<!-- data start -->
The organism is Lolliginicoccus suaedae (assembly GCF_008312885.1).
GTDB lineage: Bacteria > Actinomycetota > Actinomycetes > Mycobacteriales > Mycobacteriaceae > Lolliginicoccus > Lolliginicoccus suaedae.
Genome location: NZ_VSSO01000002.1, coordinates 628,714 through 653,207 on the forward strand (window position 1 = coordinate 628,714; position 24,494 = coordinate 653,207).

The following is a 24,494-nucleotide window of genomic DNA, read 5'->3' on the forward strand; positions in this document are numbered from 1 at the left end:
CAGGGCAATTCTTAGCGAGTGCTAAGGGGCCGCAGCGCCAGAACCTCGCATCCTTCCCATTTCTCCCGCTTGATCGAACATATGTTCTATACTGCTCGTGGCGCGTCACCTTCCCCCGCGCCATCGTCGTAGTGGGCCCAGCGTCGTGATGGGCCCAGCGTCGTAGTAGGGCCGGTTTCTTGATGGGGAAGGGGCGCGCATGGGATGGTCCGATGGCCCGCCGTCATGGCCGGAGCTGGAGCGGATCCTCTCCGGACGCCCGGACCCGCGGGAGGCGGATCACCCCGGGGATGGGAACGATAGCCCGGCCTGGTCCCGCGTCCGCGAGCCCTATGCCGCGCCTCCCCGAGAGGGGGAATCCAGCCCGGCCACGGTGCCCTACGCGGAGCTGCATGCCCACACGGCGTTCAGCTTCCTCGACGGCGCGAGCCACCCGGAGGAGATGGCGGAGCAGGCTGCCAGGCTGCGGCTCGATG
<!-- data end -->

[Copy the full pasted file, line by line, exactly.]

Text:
The organism is Lolliginicoccus suaedae (assembly GCF_008312885.1).
GTDB lineage: Bacteria > Actinomycetota > Actinomycetes > Mycobacteriales > Mycobacteriaceae > Lolliginicoccus > Lolliginicoccus suaedae.
Genome location: NZ_VSSO01000002.1, coordinates 628,714 through 653,207 on the forward strand (window position 1 = coordinate 628,714; position 24,494 = coordinate 653,207).

The following is a 24,494-nucleotide window of genomic DNA, read 5'->3' on the forward strand; positions in this document are numbered from 1 at the left end:
CAGGGCAATTCTTAGCGAGTGCTAAGGGGCCGCAGCGCCAGAACCTCGCATCCTTCCCATTTCTCCCGCTTGATCGAACATATGTTCTATACTGCTCGTGGCGCGTCACCTTCCCCCGCGCCATCGTCGTAGTGGGCCCAGCGTCGTGATGGGCCCAGCGTCGTAGTAGGGCCGGTTTCTTGATGGGGAAGGGGCGCGCATGGGATGGTCCGATGGCCCGCCGTCATGGCCGGAGCTGGAGCGGATCCTCTCCGGACGCCCGGACCCGCGGGAGGCGGATCACCCCGGGGATGGGAACGATAGCCCGGCCTGGTCCCGCGTCCGCGAGCCCTATGCCGCGCCTCCCCGAGAGGGGGAATCCAGCCCGGCCACGGTGCCCTACGCGGAGCTGCATGCCCACACGGCGTTCAGCTTCCTCGACGGCGCGAGCCACCCGGAGGAGATGGCGGAGCAGGCTGCCAGGCTGCGGCTCGATG